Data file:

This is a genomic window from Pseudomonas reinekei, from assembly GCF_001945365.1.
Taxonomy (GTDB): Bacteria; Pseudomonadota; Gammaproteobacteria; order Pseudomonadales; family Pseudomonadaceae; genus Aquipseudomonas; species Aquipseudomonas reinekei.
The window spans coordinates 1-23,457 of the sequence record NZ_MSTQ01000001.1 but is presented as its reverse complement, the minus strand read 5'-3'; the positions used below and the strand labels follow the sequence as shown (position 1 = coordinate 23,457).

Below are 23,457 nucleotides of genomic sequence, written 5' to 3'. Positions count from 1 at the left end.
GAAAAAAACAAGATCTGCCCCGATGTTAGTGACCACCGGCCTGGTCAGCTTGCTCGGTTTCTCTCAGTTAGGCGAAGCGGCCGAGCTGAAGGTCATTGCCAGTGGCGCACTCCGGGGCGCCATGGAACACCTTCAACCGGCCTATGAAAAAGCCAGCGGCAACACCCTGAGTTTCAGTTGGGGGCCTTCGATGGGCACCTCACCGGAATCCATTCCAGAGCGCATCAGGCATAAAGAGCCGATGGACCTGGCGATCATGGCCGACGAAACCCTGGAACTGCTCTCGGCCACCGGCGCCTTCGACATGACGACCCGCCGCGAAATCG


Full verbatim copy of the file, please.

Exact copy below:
This is a genomic window from Pseudomonas reinekei, from assembly GCF_001945365.1.
Taxonomy (GTDB): Bacteria; Pseudomonadota; Gammaproteobacteria; order Pseudomonadales; family Pseudomonadaceae; genus Aquipseudomonas; species Aquipseudomonas reinekei.
The window spans coordinates 1-23,457 of the sequence record NZ_MSTQ01000001.1 but is presented as its reverse complement, the minus strand read 5'-3'; the positions used below and the strand labels follow the sequence as shown (position 1 = coordinate 23,457).

Below are 23,457 nucleotides of genomic sequence, written 5' to 3'. Positions count from 1 at the left end.
GAAAAAAACAAGATCTGCCCCGATGTTAGTGACCACCGGCCTGGTCAGCTTGCTCGGTTTCTCTCAGTTAGGCGAAGCGGCCGAGCTGAAGGTCATTGCCAGTGGCGCACTCCGGGGCGCCATGGAACACCTTCAACCGGCCTATGAAAAAGCCAGCGGCAACACCCTGAGTTTCAGTTGGGGGCCTTCGATGGGCACCTCACCGGAATCCATTCCAGAGCGCATCAGGCATAAAGAGCCGATGGACCTGGCGATCATGGCCGACGAAACCCTGGAACTGCTCTCGGCCACCGGCGCCTTCGACATGACGACCCGCCGCGAAATCG